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The Universal Social Charge isn't going anywhere - Noonan

Michael Noonan says it’s here for the “foreseeable future”.

Finance Minister Michael Noonan and IMF Managing Director Christine Lagarde.
Finance Minister Michael Noonan and IMF Managing Director Christine Lagarde.
Image: Niall Carson/PA

Updated 10.57 pm 

THE UNIVERSAL SOCIAL Charge (USC) is going nowhere for the time being according to Finance Minister Michael Noonan.

The minister, speaking to Pat Kenny on Newstalk this morning, said that the tax is here for the “foreseeable future”.

The Government announced in last month’s budget that the USC tax bands are changing to reduce people’s tax burden but, in today’s interview, Noonan said the Government has no plans to abolish it completely.

“It collects an enormous amount of money, over €4.5 billion. It’s going to be part of the personal taxation code,” he said.

“There will be USC for the foreseeable future. The adjustments for lower paid people will be through adjustments through USC. I’d like them to pay a little but not a lot.”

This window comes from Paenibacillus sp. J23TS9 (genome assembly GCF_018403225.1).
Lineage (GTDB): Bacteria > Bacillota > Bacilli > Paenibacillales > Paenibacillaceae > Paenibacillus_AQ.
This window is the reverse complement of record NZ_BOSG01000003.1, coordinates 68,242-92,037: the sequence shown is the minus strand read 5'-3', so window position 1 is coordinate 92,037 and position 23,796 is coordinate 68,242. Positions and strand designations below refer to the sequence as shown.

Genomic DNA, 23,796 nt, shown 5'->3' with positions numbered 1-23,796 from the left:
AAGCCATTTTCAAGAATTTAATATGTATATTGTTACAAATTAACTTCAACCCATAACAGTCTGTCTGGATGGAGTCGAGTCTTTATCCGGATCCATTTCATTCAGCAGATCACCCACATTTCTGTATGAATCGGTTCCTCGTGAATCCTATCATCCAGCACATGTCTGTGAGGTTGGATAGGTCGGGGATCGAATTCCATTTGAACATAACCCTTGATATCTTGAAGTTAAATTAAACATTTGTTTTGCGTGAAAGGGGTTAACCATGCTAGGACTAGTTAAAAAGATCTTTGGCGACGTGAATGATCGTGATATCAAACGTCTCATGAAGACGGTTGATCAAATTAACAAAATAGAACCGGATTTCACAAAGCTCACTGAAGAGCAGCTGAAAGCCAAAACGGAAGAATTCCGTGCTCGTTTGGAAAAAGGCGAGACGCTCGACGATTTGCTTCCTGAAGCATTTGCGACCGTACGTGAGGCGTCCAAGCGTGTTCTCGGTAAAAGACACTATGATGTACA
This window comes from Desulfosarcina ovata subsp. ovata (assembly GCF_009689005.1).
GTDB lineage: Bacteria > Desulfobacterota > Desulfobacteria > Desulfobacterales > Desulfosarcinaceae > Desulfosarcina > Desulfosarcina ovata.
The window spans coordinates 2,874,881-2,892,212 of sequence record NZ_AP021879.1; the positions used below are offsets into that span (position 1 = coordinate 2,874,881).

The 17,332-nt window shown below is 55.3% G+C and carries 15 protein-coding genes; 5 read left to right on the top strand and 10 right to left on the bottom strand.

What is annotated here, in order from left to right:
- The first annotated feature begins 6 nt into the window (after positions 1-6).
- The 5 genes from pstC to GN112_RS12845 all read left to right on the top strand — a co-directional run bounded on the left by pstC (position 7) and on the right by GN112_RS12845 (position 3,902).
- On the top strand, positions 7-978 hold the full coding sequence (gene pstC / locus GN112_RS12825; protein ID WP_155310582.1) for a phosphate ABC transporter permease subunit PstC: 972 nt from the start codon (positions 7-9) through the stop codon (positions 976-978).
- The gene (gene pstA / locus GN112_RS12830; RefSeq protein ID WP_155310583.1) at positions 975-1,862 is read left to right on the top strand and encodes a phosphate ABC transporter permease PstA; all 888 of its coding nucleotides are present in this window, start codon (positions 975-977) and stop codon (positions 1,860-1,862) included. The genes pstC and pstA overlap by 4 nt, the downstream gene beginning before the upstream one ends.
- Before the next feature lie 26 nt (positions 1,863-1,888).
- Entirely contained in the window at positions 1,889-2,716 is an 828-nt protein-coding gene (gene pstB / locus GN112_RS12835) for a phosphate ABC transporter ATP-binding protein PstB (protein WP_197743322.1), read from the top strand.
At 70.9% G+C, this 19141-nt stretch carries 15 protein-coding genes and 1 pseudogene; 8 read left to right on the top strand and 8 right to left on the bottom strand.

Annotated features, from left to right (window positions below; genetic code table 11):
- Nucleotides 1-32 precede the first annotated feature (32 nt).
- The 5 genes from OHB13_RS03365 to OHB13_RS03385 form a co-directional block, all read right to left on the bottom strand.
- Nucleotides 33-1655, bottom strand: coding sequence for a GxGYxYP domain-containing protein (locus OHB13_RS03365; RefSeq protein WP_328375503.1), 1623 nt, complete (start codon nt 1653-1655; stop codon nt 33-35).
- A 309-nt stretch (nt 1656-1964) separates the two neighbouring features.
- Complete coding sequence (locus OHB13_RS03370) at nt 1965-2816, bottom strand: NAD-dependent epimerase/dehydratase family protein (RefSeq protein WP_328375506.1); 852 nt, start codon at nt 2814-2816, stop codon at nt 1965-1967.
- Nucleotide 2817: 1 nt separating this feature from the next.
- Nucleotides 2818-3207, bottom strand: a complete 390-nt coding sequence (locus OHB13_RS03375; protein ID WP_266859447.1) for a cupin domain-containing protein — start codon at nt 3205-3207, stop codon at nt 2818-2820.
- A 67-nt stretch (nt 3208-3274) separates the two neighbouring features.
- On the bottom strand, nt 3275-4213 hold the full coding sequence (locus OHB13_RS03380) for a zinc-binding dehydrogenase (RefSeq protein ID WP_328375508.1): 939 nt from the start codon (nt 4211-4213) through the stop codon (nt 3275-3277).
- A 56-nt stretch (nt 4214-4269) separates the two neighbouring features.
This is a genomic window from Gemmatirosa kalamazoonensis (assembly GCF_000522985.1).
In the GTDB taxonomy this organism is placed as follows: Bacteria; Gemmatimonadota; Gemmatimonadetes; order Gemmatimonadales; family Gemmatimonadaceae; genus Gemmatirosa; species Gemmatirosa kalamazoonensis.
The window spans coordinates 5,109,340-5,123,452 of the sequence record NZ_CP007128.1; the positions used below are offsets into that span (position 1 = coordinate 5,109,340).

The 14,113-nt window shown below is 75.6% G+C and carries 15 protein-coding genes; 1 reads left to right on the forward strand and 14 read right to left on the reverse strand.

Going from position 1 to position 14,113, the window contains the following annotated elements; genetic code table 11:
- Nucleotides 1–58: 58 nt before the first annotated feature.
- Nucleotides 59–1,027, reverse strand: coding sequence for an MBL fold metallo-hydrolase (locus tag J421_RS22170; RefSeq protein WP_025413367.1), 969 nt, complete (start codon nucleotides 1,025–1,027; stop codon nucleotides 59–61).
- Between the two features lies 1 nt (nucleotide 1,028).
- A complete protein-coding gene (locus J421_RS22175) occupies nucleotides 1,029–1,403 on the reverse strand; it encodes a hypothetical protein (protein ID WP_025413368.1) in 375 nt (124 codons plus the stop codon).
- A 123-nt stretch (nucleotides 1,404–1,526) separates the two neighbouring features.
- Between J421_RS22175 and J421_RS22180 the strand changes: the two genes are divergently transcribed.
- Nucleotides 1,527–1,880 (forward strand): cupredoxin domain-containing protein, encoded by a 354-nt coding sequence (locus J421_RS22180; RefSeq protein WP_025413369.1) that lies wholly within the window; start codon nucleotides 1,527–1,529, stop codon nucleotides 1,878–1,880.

Noonan also said that he would like to see the Central Bank’s new mortgage lending rules relaxed to allow more people secure 80%-plus mortgages.

Under the rules, banks can have no more than 15% of their loan book made up of mortgages over 80% of value, Noonan says he would like to see this increased.

“I would like to see that 20-25% and I think there’s scope to do that,” he said.

Noonan was also asked about possible coalitions after the next General Election, saying that his party’s “preferred Government will be Fine Gael and Labour”.

“We don’t know where Fianna Fáil stand,” he said on a possible coalition between the two parties.

IMF

Noonan also announced today that Ireland is to pay its first €9 billion tranche back to the International Monetary Fund next month.

The early repayment will save us €750 million in interest, according to the minister, and will take place on two dates in December.

Noonan said that he expects interest savings of €1.5 billion to be achieved from early repayment of the total €18 billion, though the actual savings will depend on the timing and markets.

“By reducing the interest bill on the national debt we reduce the amount of tax revenues and borrowing that go towards financing the debt,” he said. “This frees up resources for investment in activities that will grow the economy, create jobs and opportunities. This has knock-on benefits across the economy and can lower the cost of debt for businesses and families.”

He added that it is “essential” that we improve debt sustainability in order to break the boom and bust cycle of the past.

- Additional reporting by Rónán Duffy

Read: The head of Ireland’s asset management agency is retiring>
Read: Ireland can offload a big chunk of its bailout debts early, thanks to Sweden>

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